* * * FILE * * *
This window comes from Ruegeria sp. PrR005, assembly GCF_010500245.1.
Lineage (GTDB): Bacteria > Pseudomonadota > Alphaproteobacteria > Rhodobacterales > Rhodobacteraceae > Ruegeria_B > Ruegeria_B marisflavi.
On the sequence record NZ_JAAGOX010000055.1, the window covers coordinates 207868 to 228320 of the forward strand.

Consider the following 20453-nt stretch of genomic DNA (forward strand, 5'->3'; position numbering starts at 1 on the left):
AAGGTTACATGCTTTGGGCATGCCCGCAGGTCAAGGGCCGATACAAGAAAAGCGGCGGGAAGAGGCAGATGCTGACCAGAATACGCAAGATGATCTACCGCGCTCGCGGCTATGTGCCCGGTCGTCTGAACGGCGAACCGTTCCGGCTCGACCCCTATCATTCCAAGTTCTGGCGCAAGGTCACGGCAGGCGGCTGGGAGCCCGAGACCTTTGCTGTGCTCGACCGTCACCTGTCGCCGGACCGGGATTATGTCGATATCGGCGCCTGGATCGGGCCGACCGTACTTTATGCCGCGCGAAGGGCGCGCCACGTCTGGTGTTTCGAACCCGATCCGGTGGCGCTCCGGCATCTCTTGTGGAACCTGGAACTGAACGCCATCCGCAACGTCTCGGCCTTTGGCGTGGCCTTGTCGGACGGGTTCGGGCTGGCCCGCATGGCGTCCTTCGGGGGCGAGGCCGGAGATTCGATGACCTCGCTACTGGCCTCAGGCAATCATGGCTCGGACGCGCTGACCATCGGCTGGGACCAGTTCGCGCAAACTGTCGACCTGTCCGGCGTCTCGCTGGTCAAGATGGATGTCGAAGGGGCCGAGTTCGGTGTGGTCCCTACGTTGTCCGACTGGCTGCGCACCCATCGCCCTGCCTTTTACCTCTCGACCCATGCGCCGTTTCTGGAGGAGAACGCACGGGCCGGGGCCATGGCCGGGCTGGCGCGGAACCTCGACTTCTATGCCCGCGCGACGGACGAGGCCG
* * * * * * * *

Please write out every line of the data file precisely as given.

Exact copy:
This window comes from Ruegeria sp. PrR005, assembly GCF_010500245.1.
Lineage (GTDB): Bacteria > Pseudomonadota > Alphaproteobacteria > Rhodobacterales > Rhodobacteraceae > Ruegeria_B > Ruegeria_B marisflavi.
On the sequence record NZ_JAAGOX010000055.1, the window covers coordinates 207868 to 228320 of the forward strand.

Consider the following 20453-nt stretch of genomic DNA (forward strand, 5'->3'; position numbering starts at 1 on the left):
AAGGTTACATGCTTTGGGCATGCCCGCAGGTCAAGGGCCGATACAAGAAAAGCGGCGGGAAGAGGCAGATGCTGACCAGAATACGCAAGATGATCTACCGCGCTCGCGGCTATGTGCCCGGTCGTCTGAACGGCGAACCGTTCCGGCTCGACCCCTATCATTCCAAGTTCTGGCGCAAGGTCACGGCAGGCGGCTGGGAGCCCGAGACCTTTGCTGTGCTCGACCGTCACCTGTCGCCGGACCGGGATTATGTCGATATCGGCGCCTGGATCGGGCCGACCGTACTTTATGCCGCGCGAAGGGCGCGCCACGTCTGGTGTTTCGAACCCGATCCGGTGGCGCTCCGGCATCTCTTGTGGAACCTGGAACTGAACGCCATCCGCAACGTCTCGGCCTTTGGCGTGGCCTTGTCGGACGGGTTCGGGCTGGCCCGCATGGCGTCCTTCGGGGGCGAGGCCGGAGATTCGATGACCTCGCTACTGGCCTCAGGCAATCATGGCTCGGACGCGCTGACCATCGGCTGGGACCAGTTCGCGCAAACTGTCGACCTGTCCGGCGTCTCGCTGGTCAAGATGGATGTCGAAGGGGCCGAGTTCGGTGTGGTCCCTACGTTGTCCGACTGGCTGCGCACCCATCGCCCTGCCTTTTACCTCTCGACCCATGCGCCGTTTCTGGAGGAGAACGCACGGGCCGGGGCCATGGCCGGGCTGGCGCGGAACCTCGACTTCTATGCCCGCGCGACGGACGAGGCCG